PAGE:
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Chiefs Recognize Staff Sergeant Aquai Alexander as This Week's Tribute to the Troops Honoree Presented by Crown Royal

Alexander joined the Army right out of high school, following the lead of his three older siblings

They devote their lives to protecting those that they've never met, selflessly stepping forward to defend all that we hold dear in this country.

These individuals don't join the service for recognition or fame, it's just simply what they feel called to do, forgoing personal ambition in the private sector to become a part of something much larger than themselves. 

They're the brave few who make up our Armed Forces, and some of the nation's very best are stationed right here in Chiefs Kingdom.

The Chiefs have a rich history of supporting our men and women in uniform throughout the years, and that tradition continues this season through the "Tribute to the Troops" program at GEHA Field at Arrowhead Stadium, which recognizes the real heroes in our community during every home game.

That initiative continues on Sunday, as Staff Sergeant Aquai Alexander will be recognized as the "Tribute to the Troops" honoree presented by Crown Royal during the Chiefs' matchup with the Las Vegas Raiders.

A native of the U.S. Virgin Islands, Alexander grew up in Maine as one of several siblings who took an interest in the military at a young age. In fact, Alexander was the fourth member of his family to join the Army when he decided to enlist immediately following high school seven years ago.

"My two older brothers and my older sister actually joined before I did. My senior year, they influenced me to join and to make it a career," Alexander said. "My brother joined first and told us how the lifestyle was, and after that, it was kind of a collective decision when we considered how we could go to school and still have a career, too."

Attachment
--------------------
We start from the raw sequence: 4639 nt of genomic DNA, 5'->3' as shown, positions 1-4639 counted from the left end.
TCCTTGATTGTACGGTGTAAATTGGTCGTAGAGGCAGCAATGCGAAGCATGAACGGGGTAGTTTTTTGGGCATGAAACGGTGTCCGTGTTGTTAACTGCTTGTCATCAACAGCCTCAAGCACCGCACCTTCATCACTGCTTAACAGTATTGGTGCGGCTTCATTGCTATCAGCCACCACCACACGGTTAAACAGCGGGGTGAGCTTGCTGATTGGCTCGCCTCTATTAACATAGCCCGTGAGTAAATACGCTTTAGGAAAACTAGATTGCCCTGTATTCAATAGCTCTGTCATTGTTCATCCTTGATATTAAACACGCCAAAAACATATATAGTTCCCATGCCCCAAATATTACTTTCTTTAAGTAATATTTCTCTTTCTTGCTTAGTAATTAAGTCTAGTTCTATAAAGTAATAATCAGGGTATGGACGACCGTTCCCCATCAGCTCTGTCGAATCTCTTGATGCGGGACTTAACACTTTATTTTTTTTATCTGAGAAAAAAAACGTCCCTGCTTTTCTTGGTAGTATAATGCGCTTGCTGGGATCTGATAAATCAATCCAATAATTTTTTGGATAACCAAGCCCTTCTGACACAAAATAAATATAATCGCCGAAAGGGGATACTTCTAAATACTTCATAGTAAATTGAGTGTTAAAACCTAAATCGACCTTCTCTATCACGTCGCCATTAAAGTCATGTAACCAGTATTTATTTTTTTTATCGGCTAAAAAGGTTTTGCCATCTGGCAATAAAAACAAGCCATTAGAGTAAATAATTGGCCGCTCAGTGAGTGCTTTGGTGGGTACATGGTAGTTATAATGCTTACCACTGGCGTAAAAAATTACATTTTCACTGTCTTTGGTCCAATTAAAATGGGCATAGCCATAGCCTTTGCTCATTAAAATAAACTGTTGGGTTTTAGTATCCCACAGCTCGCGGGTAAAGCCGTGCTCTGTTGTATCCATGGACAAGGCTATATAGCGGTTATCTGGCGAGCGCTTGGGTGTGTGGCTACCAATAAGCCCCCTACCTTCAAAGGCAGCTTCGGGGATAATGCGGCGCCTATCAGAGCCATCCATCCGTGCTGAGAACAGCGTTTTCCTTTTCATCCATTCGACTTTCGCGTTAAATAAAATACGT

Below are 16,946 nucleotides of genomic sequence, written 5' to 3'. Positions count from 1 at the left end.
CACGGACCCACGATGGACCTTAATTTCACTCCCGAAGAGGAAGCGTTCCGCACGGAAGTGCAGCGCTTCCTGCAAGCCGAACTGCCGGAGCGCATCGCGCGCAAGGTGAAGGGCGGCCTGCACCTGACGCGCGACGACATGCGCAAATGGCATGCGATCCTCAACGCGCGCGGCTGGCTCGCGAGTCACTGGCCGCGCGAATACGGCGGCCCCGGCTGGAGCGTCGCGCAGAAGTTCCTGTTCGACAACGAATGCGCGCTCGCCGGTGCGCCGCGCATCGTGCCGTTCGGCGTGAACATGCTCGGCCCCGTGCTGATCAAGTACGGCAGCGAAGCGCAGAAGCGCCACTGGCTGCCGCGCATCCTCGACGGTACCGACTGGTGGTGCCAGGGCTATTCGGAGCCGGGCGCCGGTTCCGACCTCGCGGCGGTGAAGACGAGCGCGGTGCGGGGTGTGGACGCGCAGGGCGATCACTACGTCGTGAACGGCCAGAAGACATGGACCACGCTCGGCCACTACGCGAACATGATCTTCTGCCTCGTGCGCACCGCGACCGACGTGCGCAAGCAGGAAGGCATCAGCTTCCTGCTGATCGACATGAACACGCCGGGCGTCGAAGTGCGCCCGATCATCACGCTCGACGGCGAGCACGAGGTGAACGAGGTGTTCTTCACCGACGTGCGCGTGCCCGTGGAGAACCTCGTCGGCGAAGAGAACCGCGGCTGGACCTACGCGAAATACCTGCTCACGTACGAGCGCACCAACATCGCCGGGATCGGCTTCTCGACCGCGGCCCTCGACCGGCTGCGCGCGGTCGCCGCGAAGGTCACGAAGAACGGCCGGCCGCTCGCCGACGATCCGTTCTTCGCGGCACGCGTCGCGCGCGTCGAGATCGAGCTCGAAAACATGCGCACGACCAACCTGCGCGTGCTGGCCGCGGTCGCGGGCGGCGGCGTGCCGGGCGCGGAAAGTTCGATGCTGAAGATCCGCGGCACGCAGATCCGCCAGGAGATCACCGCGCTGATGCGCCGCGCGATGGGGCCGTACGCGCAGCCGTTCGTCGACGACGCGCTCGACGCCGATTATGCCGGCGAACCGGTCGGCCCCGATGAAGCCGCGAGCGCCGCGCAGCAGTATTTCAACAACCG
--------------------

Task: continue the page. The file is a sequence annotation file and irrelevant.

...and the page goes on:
Securing an education was the top priority for Alexander and the Army provided an avenue to do that, but as time went on, his decision ended up paying dividends beyond what he even expected.

"It's been better than I could have ever imagined," Alexander said. "It started with me wanting to get my schooling – that was my biggest thing – but in reality, I was able to get my bachelor's degree in business while also learning skills that I could use if I ever retire."

Those skills specifically concern engineering, where Alexander has gained a wealth of experience in both combat engineering and general project management. He's used that knowledge during two deployments – first to Korea and then later to Europe – while also spending time in Hawaii and at nearby Fort Riley before landing at Fort Leonard Wood, where Alexander is currently stationed. The projects have differed from building roads and airfields to tactical demolitions, but wherever he's been, Alexander has learned valuable skills in a variety of areas.

"I'm able to run project sites and I'm also able to operate heavy equipment. It's been a blessing," Alexander said. "I think Korea was probably my favorite deployment because I love the culture, and it was more focused on heavy construction. It prepared me to run a project by myself, so reading the blueprints and moving through the phases of construction in order to get the needed result. It was a lot of fun."

It's certainly been an eventful seven years that have sent Alexander all over the world while preparing him for the next chapter of his life, and as he grows into more of a leadership figure moving forward, it's not a responsibility that he takes lightly.

"I think the biggest thing that stands out to me in the Army is how you can impact other people, especially younger people on their way up," Alexander said. "New soldiers really take what veterans have to say seriously. That level of influence and the leadership aspect involved has really stood out to me, and it's important."